Mehul Suthar with the Emory Vaccine Center says recent findings highlight the need to increase vaccination rates against COVID-19 across the world. GPB's Ellen Eldridge reports.

A boy in India is tested for COVID-19 through a plastic screen.
Caption
A health worker takes a mouth swab sample of a Kashmiri boy to test for COVID-19 in Srinagar, Indian controlled Kashmir, Saturday, May 8, 2021. Infections have swelled in India since February in a disastrous turn blamed on more contagious variants as well as government decisions to allow massive crowds to gather for religious festivals and political rallies.
Credit: Dar Yasin / AP

Nearly 80% of those who previously had COVID-19 or were vaccinated by either Pfizer or Moderna brands have antibodies that block a new variant of SARS-CoV-2, according to a preliminary report.

Immunologist Mehul Suthar with the Emory Vaccine Center led the study and said the recent finding highlights the need to increase vaccination rates globally. 

"We know vaccines work against many of these variants of concern and that being able to increase the rates of vaccination will certainly help in tamping down the amount of infections that are ongoing in India," he said.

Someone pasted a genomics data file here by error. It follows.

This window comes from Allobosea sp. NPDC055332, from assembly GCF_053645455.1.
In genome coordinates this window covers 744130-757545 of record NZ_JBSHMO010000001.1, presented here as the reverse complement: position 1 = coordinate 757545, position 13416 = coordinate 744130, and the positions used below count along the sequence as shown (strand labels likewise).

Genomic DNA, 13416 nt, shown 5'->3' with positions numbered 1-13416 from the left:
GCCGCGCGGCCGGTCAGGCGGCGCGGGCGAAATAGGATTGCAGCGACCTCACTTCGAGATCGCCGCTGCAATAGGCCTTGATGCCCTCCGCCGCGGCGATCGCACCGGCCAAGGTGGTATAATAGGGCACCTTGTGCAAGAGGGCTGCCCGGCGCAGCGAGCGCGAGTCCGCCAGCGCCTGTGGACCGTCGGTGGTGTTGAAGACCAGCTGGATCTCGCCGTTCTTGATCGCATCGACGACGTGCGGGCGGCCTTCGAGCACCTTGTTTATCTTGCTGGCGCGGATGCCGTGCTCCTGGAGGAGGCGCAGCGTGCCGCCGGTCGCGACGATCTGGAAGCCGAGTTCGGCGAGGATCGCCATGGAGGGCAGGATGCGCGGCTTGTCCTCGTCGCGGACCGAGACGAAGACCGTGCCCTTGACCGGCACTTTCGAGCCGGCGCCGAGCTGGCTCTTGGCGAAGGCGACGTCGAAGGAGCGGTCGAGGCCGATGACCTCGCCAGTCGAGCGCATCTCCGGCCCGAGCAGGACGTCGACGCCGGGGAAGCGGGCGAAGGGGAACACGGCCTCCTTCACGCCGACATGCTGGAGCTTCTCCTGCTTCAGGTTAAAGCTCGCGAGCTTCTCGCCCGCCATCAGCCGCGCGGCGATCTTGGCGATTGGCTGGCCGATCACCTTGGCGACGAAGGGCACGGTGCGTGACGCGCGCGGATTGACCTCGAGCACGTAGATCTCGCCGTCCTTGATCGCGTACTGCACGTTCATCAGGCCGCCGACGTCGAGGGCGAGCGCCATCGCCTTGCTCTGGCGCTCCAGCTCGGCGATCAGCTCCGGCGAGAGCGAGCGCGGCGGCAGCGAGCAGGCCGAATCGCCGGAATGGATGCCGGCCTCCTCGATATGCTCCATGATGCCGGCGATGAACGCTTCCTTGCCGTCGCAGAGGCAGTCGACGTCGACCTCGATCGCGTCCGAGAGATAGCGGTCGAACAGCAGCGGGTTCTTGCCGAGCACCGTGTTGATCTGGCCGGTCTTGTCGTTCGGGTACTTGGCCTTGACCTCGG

Suthar's study included 24 samples from people who recovered from COVID-19 and 24 samples from people who had an mRNA vaccine such as the ones made by Pfizer or Moderna.

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The World Health Organization declared Monday a variant that emerged in India, known as B.1.617, is officially a "variant of concern." Last week, NPR published a story explaining why B.1.617 could be the fastest-spreading mutant on the planet.

This variant adding to the dire situation in India has been labeled a "double mutant," according to Ravindra Gupta, a microbiologist at the University of Cambridge. Suthar's lab in Atlanta studied the B.1.167.1 mutation.

"Studies are ongoing in my laboratory to also evaluate how effective these vaccines and these blood samples are also against the B.1.617.2 variant as well," Suthar said.

Together, the data suggest the Pfizer and Moderna vaccines will still work well against B.1.617, just as they do for the variant from South Africa, known as B.1.351. In both cases, the shots will likely offer high protection from death and severe illness, but they may lose some ability to stop mild or asymptomatic infections.